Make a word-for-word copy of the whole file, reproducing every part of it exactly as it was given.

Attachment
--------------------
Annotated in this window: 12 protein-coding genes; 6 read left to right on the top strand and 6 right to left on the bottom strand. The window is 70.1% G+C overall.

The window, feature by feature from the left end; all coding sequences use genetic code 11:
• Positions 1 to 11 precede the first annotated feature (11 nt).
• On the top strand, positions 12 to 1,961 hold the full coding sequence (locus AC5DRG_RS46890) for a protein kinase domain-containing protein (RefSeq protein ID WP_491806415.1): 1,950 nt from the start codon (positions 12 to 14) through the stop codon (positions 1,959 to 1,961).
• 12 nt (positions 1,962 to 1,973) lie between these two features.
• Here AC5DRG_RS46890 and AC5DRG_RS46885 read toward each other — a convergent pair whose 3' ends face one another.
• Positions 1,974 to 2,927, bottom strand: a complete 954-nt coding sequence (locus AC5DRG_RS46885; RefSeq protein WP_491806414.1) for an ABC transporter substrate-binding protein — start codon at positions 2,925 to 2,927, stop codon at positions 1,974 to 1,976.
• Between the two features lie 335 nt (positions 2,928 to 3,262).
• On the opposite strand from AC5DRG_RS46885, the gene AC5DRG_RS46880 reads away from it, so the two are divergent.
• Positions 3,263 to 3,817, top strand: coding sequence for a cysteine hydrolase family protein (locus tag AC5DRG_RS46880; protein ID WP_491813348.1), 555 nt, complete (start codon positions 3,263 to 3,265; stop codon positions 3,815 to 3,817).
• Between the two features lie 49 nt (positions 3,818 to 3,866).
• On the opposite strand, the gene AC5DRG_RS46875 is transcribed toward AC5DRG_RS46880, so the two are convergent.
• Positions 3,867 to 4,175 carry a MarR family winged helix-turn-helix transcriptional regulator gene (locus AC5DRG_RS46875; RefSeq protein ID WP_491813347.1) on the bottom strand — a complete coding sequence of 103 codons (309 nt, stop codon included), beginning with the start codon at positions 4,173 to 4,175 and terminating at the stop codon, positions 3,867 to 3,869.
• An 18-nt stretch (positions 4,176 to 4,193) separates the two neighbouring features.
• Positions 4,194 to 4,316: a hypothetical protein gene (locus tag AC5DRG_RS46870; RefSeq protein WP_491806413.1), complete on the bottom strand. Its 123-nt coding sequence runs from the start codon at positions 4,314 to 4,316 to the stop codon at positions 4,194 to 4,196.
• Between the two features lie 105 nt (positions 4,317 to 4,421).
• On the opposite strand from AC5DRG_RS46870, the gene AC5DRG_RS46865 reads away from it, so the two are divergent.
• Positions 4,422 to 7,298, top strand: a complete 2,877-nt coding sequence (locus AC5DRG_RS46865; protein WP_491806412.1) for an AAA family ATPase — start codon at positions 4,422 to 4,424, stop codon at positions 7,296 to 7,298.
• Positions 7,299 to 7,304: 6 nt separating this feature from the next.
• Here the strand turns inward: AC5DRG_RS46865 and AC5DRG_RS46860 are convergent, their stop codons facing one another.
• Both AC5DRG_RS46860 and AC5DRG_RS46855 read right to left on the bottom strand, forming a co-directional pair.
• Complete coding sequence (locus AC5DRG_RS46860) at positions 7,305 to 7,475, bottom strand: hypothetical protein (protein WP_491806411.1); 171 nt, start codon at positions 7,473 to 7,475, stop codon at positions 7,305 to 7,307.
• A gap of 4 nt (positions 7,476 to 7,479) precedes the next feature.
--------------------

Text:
Annotated in this window: 12 protein-coding genes; 6 read left to right on the top strand and 6 right to left on the bottom strand. The window is 70.1% G+C overall.

The window, feature by feature from the left end; all coding sequences use genetic code 11:
• Positions 1 to 11 precede the first annotated feature (11 nt).
• On the top strand, positions 12 to 1,961 hold the full coding sequence (locus AC5DRG_RS46890) for a protein kinase domain-containing protein (RefSeq protein ID WP_491806415.1): 1,950 nt from the start codon (positions 12 to 14) through the stop codon (positions 1,959 to 1,961).
• 12 nt (positions 1,962 to 1,973) lie between these two features.
• Here AC5DRG_RS46890 and AC5DRG_RS46885 read toward each other — a convergent pair whose 3' ends face one another.
• Positions 1,974 to 2,927, bottom strand: a complete 954-nt coding sequence (locus AC5DRG_RS46885; RefSeq protein WP_491806414.1) for an ABC transporter substrate-binding protein — start codon at positions 2,925 to 2,927, stop codon at positions 1,974 to 1,976.
• Between the two features lie 335 nt (positions 2,928 to 3,262).
• On the opposite strand from AC5DRG_RS46885, the gene AC5DRG_RS46880 reads away from it, so the two are divergent.
• Positions 3,263 to 3,817, top strand: coding sequence for a cysteine hydrolase family protein (locus tag AC5DRG_RS46880; protein ID WP_491813348.1), 555 nt, complete (start codon positions 3,263 to 3,265; stop codon positions 3,815 to 3,817).
• Between the two features lie 49 nt (positions 3,818 to 3,866).
• On the opposite strand, the gene AC5DRG_RS46875 is transcribed toward AC5DRG_RS46880, so the two are convergent.
• Positions 3,867 to 4,175 carry a MarR family winged helix-turn-helix transcriptional regulator gene (locus AC5DRG_RS46875; RefSeq protein ID WP_491813347.1) on the bottom strand — a complete coding sequence of 103 codons (309 nt, stop codon included), beginning with the start codon at positions 4,173 to 4,175 and terminating at the stop codon, positions 3,867 to 3,869.
• An 18-nt stretch (positions 4,176 to 4,193) separates the two neighbouring features.
• Positions 4,194 to 4,316: a hypothetical protein gene (locus tag AC5DRG_RS46870; RefSeq protein WP_491806413.1), complete on the bottom strand. Its 123-nt coding sequence runs from the start codon at positions 4,314 to 4,316 to the stop codon at positions 4,194 to 4,196.
• Between the two features lie 105 nt (positions 4,317 to 4,421).
• On the opposite strand from AC5DRG_RS46870, the gene AC5DRG_RS46865 reads away from it, so the two are divergent.
• Positions 4,422 to 7,298, top strand: a complete 2,877-nt coding sequence (locus AC5DRG_RS46865; protein WP_491806412.1) for an AAA family ATPase — start codon at positions 4,422 to 4,424, stop codon at positions 7,296 to 7,298.
• Positions 7,299 to 7,304: 6 nt separating this feature from the next.
• Here the strand turns inward: AC5DRG_RS46865 and AC5DRG_RS46860 are convergent, their stop codons facing one another.
• Both AC5DRG_RS46860 and AC5DRG_RS46855 read right to left on the bottom strand, forming a co-directional pair.
• Complete coding sequence (locus AC5DRG_RS46860) at positions 7,305 to 7,475, bottom strand: hypothetical protein (protein WP_491806411.1); 171 nt, start codon at positions 7,473 to 7,475, stop codon at positions 7,305 to 7,307.
• A gap of 4 nt (positions 7,476 to 7,479) precedes the next feature.